So, if you’re someone who lacks a vocabulary and confidence to speak with others, go out and talk. A lot. Talk with friends, with strangers on the street, with everyone around you. Do it as often as possible till you’re comfortable doing it. This skill is something you must master.
Lesson 2: Religion Helped Humanity Stay United as The Population Increased
“How do you cause people to believe in an imagined order such as Christianity, democracy or capitalism? First, you never admit that the order is imagined.” Yuval Noah Harari
According to the author’s research, data shows that the maximum “natural” size of a group bounded by a particular leader and purpose is about 150 individuals. Once that threshold is crossed, it causes a glitch. The communication inside the group becomes harder. So, how we were able to create the world as we know it now then?
What kept us together as a species, allowed us to build towns, kingdoms, shelters where thousands of people live together is called fiction. Only by believing in a common myth, people can live together and cooperate.
People started believing in gods, symbols, phenomena, and other extraterrestrial things a long time ago. At some point, someone decided to consolidate the small factions and create something bigger. This combined belief helped our ancestors unite and work together as a team.
Nowadays, we are united by three major religions: Christianity, Islam, Buddhism. Even though in the past we fought wars in the name of Christianity, for example. Currently, this religion and the common belief in the almighty – the one and only God – is the main reason we’re working together as a species. But, is it true? Or didn’t we make this up?
Probably our ancestors – a bit more than 2000 years ago – figured out that if different tribes continue to believe in different divinity’s, and if we continue to fight for different causes, this won’t do us any good as a species. That’s why they came up with this master plan. Or at least that’s my representation after reading the book.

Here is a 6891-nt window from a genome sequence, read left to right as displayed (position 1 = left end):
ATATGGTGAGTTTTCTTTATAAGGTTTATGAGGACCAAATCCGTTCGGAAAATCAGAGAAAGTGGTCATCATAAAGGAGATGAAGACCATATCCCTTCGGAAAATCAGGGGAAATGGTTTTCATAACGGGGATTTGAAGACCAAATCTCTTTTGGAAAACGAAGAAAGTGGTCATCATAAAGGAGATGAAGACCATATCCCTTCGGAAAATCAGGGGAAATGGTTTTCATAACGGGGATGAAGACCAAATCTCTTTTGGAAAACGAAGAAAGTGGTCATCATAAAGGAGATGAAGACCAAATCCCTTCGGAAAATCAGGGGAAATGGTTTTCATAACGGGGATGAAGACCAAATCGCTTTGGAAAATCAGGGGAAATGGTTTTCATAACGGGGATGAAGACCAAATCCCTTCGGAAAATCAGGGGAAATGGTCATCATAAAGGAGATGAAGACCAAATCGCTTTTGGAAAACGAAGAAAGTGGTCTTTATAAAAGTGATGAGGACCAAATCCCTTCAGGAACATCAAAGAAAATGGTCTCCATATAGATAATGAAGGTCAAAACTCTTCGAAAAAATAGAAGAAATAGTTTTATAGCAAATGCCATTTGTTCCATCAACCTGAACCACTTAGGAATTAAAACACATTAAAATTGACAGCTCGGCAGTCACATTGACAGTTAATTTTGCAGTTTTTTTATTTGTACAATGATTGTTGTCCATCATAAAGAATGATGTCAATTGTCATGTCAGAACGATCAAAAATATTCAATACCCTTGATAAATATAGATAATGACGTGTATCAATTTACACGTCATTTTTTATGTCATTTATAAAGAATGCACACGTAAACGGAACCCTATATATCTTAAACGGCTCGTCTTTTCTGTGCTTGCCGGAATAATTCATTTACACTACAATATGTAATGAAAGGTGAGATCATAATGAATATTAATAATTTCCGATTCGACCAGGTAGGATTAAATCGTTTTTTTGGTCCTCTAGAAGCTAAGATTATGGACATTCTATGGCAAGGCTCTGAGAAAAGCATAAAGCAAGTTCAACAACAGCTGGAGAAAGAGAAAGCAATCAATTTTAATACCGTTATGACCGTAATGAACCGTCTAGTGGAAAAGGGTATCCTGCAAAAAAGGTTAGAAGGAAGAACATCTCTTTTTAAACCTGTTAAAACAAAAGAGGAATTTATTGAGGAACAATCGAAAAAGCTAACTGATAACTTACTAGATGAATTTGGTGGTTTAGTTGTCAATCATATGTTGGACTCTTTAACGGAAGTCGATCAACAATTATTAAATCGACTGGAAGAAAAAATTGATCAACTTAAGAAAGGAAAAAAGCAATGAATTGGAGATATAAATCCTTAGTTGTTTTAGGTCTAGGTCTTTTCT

Although we’ll probably never know the right answer. And to be honest, we probably should never know the right answer. The important thing is that religion did help. Even if you don’t quite believe in Christ, it’s still something that helped us work together as a group towards making the world a better place.
You could never convince a monkey to give you a banana by promising him limitless bananas after death in monkey heaven.” Yuval Noah Harari
Hey there, sorry to interrupt…
Since you’ve come this far, it seems that you are really passionate about books and learning. I’m too! And while what I’m about to say next probably won’t quite excite you, I have to say it…
Look, this is members-only content.
(Already a member? You can log-in using this link, here.)
I digest acres of complex ideas from various books and morph my findings into straight to the point book summaries. The main goal is not only to help you understand the underlying ideas from famous, and not-so-famous, titles. But, also, to help you stay curious, inspired, and well-informed. Above all, though, I want to help you transition from a passive online consumer to an active mindful go-getter with a sense of purpose.
By becoming a supporting member, you’ll unlock a well-curated online selection of book summaries that aim to move you in the right direction.
You can join as a MONTHLY ($7 USD), YEARLY ($70 USD), or PATRON ($100 USD) member. Read more about the membership, here.